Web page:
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2 Luke xiv. 25-6

two other occasions, on one of which our Lord called the people unto Him with His disciples, and said to them all, “If any man would come after Me, let him deny himself, and take up his cross, and follow Me,” 1 a saying that was afterwards 1 Matt. xvi. 24. repeated with even more stringent conditions when there went great multitudes with Jesus, and He turned and said unto them, “ If any man cometh unto Me, and hateth not his own father, and mother, and wife, and children, and brethren, and sisters, yea, and his own life also, he cannot be My disciple."

It follows, then, that if a man is required to give up, when necessary, such persons and things as are by an ordinary person most valued of all, a man's money may not be excepted from this general surrender. Matthew, at all events, did not treat such terms as merely figurative, when, called by the Lord Jesus, “ he left all, rose up, and followed

. But, it may be asked, did not our Lord denounce the Pharisees? The reply is, “Yes, on several grounds, but not as regards their tithe-paying.” When they rejected a plain command of God such as to honour father and mother, and quoted a traditional interpretation which allowed a man to escape from this duty as such by saying that his money was Corban (or a gift to God), this, Christ pointed out, was making void the word of God by reducing what was a matter of obligation to one of free will.

In view of such perversions of scripture as this,

3 Luke v. 28.

1 Luke xii, 1.

2 Luke xviii. 12.

4 Mishna, Maaseroth, ch. iv. sect. 6

P. 182.

Jesus bade His disciples to beware of the leaven of the Pharisees, which is hypocrisy. But no disapproval was expressed with the Pharisee who went up to the temple to pray, because he said, “I give tithes of all that I possess.”S His fault lay in trusting in himself that he was righteous, and in his contempt for others.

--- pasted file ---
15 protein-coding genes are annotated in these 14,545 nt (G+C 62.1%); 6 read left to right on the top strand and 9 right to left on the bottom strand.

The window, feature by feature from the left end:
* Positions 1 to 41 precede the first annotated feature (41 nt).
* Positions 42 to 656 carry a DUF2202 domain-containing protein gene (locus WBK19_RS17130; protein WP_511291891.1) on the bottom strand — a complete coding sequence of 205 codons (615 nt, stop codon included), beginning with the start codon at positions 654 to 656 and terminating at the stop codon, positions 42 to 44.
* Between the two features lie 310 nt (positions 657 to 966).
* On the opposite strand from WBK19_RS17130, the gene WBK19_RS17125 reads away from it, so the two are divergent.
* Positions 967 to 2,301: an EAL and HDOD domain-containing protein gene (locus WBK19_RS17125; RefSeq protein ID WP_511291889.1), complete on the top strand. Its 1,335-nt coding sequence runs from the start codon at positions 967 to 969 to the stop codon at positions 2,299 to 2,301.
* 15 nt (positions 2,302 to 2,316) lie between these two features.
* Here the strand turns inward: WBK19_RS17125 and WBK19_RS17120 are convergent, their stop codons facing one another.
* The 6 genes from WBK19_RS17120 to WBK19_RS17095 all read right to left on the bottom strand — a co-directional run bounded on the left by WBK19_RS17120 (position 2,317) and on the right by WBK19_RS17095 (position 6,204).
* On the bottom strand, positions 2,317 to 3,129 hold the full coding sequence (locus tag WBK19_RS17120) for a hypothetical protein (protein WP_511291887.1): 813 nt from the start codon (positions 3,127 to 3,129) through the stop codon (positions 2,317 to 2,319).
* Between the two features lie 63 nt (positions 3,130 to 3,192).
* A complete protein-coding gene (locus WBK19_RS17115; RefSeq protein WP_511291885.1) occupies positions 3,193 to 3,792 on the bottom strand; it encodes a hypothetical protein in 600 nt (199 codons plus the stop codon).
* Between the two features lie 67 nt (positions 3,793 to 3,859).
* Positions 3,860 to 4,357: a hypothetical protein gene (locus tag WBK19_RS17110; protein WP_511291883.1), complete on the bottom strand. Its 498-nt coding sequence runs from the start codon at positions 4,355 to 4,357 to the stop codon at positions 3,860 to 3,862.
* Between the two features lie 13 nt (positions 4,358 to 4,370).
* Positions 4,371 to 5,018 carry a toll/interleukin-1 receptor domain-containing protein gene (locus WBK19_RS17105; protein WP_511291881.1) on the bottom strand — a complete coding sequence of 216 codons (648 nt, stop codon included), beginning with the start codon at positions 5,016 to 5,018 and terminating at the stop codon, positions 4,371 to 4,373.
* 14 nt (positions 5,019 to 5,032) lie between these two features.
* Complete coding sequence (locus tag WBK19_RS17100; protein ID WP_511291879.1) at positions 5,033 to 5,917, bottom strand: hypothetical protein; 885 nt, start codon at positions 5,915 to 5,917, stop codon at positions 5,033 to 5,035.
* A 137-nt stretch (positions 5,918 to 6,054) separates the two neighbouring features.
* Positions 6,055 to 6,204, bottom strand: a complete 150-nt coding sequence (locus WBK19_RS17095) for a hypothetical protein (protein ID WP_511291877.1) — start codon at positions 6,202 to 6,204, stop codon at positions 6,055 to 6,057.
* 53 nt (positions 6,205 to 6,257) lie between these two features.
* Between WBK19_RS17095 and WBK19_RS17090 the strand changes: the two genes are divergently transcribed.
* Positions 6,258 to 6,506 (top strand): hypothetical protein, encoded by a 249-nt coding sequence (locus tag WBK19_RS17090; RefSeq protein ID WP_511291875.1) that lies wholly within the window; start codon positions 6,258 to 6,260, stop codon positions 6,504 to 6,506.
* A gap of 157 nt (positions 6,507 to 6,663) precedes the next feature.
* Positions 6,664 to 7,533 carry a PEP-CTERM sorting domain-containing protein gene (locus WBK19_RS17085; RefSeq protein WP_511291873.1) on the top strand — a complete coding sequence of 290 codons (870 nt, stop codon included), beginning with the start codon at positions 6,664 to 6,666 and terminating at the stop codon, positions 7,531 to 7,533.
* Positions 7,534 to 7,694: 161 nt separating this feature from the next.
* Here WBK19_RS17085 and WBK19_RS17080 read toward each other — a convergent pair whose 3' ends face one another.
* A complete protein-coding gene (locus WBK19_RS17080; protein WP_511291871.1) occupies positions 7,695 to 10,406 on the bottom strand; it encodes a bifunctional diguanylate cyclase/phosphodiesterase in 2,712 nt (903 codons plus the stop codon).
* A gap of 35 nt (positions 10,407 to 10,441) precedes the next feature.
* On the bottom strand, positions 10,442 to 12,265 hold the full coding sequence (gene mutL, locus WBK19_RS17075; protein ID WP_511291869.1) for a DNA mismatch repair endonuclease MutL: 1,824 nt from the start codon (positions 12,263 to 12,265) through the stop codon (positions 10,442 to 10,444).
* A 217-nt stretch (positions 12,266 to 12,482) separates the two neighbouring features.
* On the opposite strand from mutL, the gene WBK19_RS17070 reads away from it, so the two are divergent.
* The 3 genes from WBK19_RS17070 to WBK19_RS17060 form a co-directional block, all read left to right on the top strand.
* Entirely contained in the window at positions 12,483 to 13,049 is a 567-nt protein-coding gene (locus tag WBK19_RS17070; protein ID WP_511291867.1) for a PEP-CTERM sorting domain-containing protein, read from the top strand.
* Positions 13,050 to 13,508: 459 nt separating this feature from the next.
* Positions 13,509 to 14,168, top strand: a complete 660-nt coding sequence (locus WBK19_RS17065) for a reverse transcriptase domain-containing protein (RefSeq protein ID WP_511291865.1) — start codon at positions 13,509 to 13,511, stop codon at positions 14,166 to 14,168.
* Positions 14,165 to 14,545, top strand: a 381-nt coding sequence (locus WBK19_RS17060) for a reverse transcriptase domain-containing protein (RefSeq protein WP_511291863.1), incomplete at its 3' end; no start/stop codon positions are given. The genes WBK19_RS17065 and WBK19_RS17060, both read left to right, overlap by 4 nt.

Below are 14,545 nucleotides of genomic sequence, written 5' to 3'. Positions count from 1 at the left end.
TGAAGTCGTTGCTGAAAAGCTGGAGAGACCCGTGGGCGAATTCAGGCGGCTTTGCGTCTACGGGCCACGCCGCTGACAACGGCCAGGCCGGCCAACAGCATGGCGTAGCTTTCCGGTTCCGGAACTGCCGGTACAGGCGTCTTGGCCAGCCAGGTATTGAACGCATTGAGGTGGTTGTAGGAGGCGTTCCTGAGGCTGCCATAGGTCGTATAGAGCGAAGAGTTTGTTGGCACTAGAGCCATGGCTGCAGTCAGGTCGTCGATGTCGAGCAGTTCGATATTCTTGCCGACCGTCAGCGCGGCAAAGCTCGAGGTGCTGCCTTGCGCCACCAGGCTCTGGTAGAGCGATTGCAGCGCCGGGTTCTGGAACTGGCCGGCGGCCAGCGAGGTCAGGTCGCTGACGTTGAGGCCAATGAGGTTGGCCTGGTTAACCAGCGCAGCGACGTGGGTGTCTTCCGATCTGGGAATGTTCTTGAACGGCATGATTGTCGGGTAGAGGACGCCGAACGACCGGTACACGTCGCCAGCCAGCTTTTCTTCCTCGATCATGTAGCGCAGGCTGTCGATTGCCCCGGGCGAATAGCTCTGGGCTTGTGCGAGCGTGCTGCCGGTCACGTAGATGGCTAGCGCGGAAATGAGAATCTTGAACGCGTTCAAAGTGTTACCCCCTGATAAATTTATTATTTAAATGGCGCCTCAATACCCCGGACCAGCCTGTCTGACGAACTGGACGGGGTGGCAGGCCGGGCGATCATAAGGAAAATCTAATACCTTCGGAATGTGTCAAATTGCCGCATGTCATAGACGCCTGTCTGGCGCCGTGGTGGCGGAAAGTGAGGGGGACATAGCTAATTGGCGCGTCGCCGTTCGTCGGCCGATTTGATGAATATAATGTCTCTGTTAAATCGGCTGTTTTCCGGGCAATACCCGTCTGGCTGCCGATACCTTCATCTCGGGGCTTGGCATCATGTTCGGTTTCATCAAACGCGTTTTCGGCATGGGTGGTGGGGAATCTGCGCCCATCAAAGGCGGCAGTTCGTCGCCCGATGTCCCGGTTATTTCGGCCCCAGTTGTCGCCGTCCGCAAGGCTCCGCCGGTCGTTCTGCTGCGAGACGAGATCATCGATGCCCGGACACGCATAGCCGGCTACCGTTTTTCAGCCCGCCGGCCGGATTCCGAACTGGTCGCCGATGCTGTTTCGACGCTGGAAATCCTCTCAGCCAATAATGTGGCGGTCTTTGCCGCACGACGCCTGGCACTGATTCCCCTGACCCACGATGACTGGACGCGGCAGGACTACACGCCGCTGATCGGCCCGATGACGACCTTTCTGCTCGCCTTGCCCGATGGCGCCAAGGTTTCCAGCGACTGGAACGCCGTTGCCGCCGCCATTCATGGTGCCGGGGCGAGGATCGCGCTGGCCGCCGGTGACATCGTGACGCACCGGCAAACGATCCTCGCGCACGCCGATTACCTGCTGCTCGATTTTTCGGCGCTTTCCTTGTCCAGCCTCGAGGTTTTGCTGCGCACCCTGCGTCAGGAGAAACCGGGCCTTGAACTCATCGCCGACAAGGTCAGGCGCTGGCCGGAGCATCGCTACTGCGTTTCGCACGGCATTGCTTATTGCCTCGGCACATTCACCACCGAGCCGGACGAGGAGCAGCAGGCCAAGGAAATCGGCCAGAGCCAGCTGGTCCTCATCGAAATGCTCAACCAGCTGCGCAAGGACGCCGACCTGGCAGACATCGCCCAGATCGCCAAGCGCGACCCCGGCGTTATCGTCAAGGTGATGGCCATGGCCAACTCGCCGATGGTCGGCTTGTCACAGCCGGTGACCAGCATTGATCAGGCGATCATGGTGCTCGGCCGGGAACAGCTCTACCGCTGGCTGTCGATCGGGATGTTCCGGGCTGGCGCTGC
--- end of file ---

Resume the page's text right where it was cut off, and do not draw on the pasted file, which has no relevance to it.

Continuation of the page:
So again, in that chapter of repeated woes, one of them reads : “Woe unto you scribes and Phari

sees, hypocrites, for ye pay tithe of mint, and anise, 3 Matt. xxiii. 23. and cummin,”: which is in keeping with the Mishna,

wherein Rabbi Simeon, son of Gamaliel, was of opinion that little buds or sprays of fennel and

mustard were liable to tithe.“ Schwab, vol. iii.

But what then? Did the Lord disapprove of this minute tithing? Far from it, for He expressed approval, and said, “ These ought ye to have done.” Besides which, it should be remembered that the eight woes pronounced upon these religionists, are prefaced by the Lord's own statement ; “The scribes and the Pharisees sit in Moses' seat. All therefore whatsoever they bid you

observe, 5 Matt. xxiii. 2-3. that observe and do.” 5

Here then, certainly, is expressed our Lord's approval of tithe-paying, and, up to a certain point, of the teaching of the Pharisees thereon, even when that teaching seems to have been coloured with rabbinical interpretations such as could not be so minutely deduced from the laws of the Pentateuch only.

We do well further to remember, that our Lord was conversant with certain, at least, of the traditions

1 Mark ii. 7,

compared with

72.

now found in the Mishna, for He sometimes used its arguments in vindication of His conduct and teaching, as, for instance, when His disciples on the Sabbath plucked ears of corn and rubbed them in their hands, Jesus rebutted the charge brought against them by quoting a maxim of the Pharisees, ** The Sabbath was made for man, and not man for the Sabbath.1

Amongst a class of men such as the .Pharisees, McClintock viii. possessing such wide divergences of character and views,* our Lord undoubtedly had many enemies; but there must have been some of them with whom He had much in common, and who were friendly, for we are told that certain of the Pharisees (and these seemingly with goodwill) came to warn Him “Get Thee out, and depart hence, for Herod will kill Thee." ,

We know, too, that Jesus accepted hospitality, as we have already noticed, from a Pharisee, eating with one at Nain, and afterwards entering the 3 Luke vii. 36. house of one of their chiefs to eat bread on the Sabbath.” Besides these instances, we may reason- 4 Luke xiv. I.

2 Luke xiii. 31.

*